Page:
SAS contends that, while the USPTO has the right to decide which issues to try, it is required by statute to address all challenged claims in the written decision. Presently, after this proceeding is complete, there are often claims and issues that were never addressed by the agency that could, and do, end up in the courts. This was never intended by the AIA.
Oil States addresses the more fundamental question of the constitutionality of these proceedings. Oil States argues that IPRs run afoul of the Constitution’s guarantee to a jury trial under the Seventh Amendment. Specifically, the invalidation of a patent constitutes taking of a property right by the government and thus is subject to the protections of the Seventh Amendment. Oil States argues that Congress went beyond their authority when they allowed patent challenges to occur outside an Article III forum, without a jury.
Given the popularity of these proceedings and the frequency with which they are used, the Supreme Court’s decision will have wide economic implications.
The government argues that patents are a product of administrative action and therefore a public right, not a private right. Further, there is a long tradition of administrative review in the USPTO that existed long before IPR proceedings were introduced. The IPR proceeding, while more like a minitrial than prior administrative reviews, results in the same potential for loss of patent rights. The USPTO sees these proceedings as merely taking corrective action on instruments that they previously issued.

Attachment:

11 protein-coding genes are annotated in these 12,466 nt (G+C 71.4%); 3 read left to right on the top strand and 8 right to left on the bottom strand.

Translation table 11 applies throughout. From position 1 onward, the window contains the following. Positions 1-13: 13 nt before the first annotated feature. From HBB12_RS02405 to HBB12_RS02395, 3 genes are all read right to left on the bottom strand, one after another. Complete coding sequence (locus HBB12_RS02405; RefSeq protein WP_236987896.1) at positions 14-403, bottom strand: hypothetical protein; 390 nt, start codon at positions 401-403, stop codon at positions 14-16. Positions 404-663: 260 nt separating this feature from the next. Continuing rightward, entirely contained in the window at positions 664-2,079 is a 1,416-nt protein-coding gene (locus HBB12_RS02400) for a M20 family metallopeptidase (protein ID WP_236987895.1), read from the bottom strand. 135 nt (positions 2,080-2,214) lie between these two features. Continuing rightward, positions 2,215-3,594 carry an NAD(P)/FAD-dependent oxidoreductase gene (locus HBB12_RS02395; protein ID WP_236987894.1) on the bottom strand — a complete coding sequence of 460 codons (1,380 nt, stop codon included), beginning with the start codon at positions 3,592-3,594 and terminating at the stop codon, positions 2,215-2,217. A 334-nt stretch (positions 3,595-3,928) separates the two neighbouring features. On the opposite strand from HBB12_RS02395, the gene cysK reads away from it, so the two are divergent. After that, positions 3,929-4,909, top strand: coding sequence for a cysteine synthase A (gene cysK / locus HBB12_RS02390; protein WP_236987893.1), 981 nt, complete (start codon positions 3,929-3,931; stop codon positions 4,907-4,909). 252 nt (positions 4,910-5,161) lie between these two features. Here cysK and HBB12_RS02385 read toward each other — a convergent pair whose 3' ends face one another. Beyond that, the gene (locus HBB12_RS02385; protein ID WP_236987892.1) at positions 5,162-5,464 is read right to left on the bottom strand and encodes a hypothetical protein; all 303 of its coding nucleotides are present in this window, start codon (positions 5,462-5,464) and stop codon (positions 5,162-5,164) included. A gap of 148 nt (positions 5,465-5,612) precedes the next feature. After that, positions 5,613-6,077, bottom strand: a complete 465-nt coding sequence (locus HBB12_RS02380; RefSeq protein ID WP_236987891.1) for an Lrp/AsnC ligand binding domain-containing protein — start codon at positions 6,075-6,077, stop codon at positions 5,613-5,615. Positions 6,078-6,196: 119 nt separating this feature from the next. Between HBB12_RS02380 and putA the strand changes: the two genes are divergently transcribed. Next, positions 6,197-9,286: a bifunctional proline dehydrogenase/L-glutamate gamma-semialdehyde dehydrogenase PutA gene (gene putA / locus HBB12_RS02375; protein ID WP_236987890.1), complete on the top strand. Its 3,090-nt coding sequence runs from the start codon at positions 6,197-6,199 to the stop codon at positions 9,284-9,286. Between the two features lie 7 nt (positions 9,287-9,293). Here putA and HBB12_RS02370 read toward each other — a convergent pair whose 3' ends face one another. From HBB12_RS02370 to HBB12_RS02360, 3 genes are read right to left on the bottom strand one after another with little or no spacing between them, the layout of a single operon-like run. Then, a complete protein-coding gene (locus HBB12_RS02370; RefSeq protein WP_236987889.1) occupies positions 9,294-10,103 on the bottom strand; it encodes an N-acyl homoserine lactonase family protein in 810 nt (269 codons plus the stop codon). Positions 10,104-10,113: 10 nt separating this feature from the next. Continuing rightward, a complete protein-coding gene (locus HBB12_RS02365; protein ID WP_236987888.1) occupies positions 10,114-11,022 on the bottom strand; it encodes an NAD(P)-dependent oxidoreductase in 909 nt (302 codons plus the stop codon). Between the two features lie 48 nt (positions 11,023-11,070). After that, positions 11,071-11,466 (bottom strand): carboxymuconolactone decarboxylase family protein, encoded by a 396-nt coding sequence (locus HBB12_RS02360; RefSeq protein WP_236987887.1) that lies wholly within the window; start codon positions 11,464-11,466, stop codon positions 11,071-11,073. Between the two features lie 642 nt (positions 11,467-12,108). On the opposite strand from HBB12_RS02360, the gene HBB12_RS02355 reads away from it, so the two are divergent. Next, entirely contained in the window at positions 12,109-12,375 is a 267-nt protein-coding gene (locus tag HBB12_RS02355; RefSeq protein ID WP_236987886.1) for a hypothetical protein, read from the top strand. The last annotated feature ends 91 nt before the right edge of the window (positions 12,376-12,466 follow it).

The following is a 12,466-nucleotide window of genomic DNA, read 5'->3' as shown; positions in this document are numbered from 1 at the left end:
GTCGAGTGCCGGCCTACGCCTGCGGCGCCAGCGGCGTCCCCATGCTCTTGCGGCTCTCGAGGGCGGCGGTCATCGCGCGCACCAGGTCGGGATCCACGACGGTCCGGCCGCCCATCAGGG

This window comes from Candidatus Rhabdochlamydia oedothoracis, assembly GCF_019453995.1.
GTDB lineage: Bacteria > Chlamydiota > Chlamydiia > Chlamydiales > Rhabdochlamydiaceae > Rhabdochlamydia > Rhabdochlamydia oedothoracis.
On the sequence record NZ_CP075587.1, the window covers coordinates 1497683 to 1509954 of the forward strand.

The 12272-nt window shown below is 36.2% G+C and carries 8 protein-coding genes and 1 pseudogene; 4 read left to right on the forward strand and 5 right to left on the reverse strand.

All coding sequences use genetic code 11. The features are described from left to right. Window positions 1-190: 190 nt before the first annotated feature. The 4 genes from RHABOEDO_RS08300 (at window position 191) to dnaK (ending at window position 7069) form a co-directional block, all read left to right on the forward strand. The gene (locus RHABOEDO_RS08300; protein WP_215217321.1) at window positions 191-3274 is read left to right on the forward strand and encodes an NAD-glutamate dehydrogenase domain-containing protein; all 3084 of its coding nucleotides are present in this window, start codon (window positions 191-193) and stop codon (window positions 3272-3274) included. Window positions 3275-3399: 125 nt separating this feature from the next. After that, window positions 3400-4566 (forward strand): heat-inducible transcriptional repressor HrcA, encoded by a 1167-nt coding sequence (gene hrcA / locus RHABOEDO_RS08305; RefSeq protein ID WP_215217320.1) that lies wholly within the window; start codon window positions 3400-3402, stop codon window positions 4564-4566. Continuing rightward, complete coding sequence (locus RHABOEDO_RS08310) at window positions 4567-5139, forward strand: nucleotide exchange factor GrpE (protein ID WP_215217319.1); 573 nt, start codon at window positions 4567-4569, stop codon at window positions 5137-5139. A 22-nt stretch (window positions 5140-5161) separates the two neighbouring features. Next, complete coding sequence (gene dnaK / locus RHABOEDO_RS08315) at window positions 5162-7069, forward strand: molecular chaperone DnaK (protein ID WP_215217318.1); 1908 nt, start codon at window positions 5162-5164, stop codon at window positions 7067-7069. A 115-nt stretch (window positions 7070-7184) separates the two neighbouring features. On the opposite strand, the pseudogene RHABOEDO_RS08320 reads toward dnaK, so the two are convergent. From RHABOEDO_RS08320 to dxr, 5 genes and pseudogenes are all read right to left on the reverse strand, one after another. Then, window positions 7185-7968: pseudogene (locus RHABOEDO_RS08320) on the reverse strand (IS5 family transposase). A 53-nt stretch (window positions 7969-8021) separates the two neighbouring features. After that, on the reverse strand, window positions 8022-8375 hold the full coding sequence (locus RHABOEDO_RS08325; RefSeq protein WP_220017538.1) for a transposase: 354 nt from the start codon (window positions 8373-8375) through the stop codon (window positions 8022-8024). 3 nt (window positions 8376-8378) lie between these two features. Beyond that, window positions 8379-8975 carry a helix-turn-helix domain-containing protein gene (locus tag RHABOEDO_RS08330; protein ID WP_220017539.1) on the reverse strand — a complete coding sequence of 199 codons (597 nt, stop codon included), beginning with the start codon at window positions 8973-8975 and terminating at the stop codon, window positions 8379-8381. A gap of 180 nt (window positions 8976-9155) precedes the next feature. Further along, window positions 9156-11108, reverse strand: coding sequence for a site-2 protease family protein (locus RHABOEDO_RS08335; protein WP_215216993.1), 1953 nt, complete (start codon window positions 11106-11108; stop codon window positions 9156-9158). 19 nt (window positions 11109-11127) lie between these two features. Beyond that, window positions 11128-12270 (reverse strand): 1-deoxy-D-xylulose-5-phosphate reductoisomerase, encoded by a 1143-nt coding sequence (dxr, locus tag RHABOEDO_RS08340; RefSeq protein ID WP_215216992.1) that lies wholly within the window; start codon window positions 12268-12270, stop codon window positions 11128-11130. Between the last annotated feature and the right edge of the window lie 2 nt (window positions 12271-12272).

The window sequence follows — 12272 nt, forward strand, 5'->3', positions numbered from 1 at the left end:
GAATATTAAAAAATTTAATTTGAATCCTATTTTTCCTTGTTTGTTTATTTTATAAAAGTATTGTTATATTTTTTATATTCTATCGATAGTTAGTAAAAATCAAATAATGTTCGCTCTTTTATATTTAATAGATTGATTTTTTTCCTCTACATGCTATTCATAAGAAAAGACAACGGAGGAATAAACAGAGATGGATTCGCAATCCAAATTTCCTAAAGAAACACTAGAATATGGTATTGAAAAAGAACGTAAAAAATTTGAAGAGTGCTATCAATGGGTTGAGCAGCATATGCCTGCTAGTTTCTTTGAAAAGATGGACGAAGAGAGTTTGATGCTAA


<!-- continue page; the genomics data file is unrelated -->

To illustrate the enormity of this pending decision, 657 new IPR proceedings were filed with the USPTO this year and more than 100 companies and academics weighed in with the filing of almost 60 amici briefs. The Supreme Court’s decision will have serious commercial impact as companies use these proceedings to reduce the cost and uncertainty associated with patent litigation.
Therein lies an important issue; just because many do not like the cost and lack of certainty associated with patent litigation, that doesn’t necessarily give Congress the ability to address the problem by removing the decision of patent validity from the federal courts.
Most of the amici briefs support one side or the other, but a few support neither party. The theme is generally related to separation of powers, if patents are “public” or “private” rights or the impact that these proceedings have already had to date.
Regardless of where the Supreme Court comes out, their decision will have a fundamental economic impact on inventors, innovation and corporate development.
Lori Johnson, a shareholder in the Atlanta office of Chamberlain Hrdlicka, focuses her practice on intellectual property and strategic counseling. With more than 25 years of experience in the areas of portfolio establishment and landscape analysis, due diligence, freedom to operate, new product launch and prelitigation analysis, she helps companies understand the legal and commercial significance of their intellectual property and assists in aligning their IP portfolios to meet their business objectives.